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Shares made Simple, reviewed by Annie Shaw

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"Investing in shares is one of the more obvious routes to making a better return on your cash, but the stock market can seem a bewildering place for the uninitiated. Riding to the rescue comes the book Shares made Simple: A Beginner's Guide to the Stockmarket , by veteran financial journalist Rodney Hobson. And Hobson's book does exactly what it says on the tin, providing a basic "Janet and John" primer about how the stockmarket works. Anyone who is a complete novice at investing, or even seasoned financial professionals, who over the years have got used to doing things by instinct and find it hard to explain their trade to clients or back-office staff, will appreciate the back-to-basics approach of this book, which delves under the bonnet of the stock market and describes how it works in simple terms.

The book will be of particular value to anyone who is trying to build their own portfolio, with or without professional help. It starts with the fundamentals of what exactly shares are, and runs through the process of evaluating a company and deciding whether its shares are a suitable candidate for purchase or sale. Which shares are listed on which exchanges, the intricacies of share splits, bonus offers, placings and dividends are all patiently explained. Sections are devoted to how to read stock market data, what to make of stockbrokers' tips in their circulars and the public prints, and the arcane art of charting. There's even a chapter devoted to "potential nasties" to look for, such as profit warnings, pension fund deficits and breaches of banking covenants. Towards the end of the book there is a useful anatomy of how mergers and acquisitions are undertaken, with a full explanation of the process, the timetable of the progress of a bid, and who among shareholders and company executives stands to gain or lose at each point in the process. A handy "jargon busting" glossary of stockmarket and investment terms covers not only the familiar menagerie of bulls and bears, but also the "dead cat bounce" and the dangerous game of "catching falling knives".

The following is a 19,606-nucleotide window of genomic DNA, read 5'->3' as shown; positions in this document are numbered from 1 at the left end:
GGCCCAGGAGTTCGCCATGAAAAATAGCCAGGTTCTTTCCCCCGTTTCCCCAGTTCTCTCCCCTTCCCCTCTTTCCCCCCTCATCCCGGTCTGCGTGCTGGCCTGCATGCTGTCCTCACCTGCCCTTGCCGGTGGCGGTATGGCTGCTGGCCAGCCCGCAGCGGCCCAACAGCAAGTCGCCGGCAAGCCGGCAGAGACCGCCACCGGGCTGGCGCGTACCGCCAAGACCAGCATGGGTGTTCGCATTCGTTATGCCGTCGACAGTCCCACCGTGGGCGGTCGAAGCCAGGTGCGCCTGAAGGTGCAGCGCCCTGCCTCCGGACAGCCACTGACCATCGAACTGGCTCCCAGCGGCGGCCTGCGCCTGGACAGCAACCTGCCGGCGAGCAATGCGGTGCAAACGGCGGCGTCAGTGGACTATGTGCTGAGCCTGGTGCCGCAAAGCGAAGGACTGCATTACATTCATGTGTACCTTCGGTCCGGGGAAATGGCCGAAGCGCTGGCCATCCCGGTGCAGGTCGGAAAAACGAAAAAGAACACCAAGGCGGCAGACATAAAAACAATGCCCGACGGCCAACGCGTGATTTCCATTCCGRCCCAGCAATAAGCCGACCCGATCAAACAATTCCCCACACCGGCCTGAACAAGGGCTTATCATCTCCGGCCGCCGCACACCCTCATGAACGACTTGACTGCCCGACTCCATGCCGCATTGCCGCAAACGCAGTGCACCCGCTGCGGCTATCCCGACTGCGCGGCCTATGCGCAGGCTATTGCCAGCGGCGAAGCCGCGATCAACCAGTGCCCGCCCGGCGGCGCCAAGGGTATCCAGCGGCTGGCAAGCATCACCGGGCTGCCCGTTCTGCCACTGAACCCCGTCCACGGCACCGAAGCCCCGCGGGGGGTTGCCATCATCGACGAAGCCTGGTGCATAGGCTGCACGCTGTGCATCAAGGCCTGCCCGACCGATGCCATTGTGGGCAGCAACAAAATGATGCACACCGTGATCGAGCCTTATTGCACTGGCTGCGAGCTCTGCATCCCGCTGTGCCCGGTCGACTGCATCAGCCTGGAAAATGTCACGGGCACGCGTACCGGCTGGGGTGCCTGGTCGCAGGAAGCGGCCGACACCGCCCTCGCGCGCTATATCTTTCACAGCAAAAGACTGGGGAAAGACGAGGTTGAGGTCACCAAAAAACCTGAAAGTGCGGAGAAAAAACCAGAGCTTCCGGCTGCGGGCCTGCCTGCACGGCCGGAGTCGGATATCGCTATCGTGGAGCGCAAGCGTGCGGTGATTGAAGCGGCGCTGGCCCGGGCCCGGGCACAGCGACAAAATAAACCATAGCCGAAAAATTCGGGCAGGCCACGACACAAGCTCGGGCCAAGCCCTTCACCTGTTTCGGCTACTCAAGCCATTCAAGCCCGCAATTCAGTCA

The book, which is published just in time for Christmas, is an ideal stocking-filler for would-be investors, business studies students or anyone who wants to make their money work for them."

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